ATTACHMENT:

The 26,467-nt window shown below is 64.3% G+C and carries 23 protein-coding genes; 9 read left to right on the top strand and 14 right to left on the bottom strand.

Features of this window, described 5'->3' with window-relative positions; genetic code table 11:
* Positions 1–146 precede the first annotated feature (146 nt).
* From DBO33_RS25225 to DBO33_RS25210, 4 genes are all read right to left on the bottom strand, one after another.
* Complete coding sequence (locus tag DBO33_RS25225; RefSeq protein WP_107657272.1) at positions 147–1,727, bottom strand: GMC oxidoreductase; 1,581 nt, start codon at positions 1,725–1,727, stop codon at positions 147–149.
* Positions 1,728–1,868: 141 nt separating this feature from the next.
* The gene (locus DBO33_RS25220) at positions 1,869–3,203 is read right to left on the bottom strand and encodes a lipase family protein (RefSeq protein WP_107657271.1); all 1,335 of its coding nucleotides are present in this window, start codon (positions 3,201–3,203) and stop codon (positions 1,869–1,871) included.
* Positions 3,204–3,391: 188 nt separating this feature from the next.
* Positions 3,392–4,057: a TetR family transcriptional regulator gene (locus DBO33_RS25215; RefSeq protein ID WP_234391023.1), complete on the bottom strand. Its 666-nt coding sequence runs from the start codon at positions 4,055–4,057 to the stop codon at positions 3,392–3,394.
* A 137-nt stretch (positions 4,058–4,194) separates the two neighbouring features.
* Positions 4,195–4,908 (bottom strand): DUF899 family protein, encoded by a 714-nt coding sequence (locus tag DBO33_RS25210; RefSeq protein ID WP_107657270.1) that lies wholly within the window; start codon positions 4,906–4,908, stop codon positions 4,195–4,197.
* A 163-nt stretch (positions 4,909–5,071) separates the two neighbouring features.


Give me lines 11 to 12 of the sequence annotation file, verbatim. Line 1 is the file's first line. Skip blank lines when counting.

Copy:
* Positions 4,195–4,908 (bottom strand): DUF899 family protein, encoded by a 714-nt coding sequence (locus tag DBO33_RS25210; RefSeq protein ID WP_107657270.1) that lies wholly within the window; start codon positions 4,906–4,908, stop codon positions 4,195–4,197.
* A 163-nt stretch (positions 4,909–5,071) separates the two neighbouring features.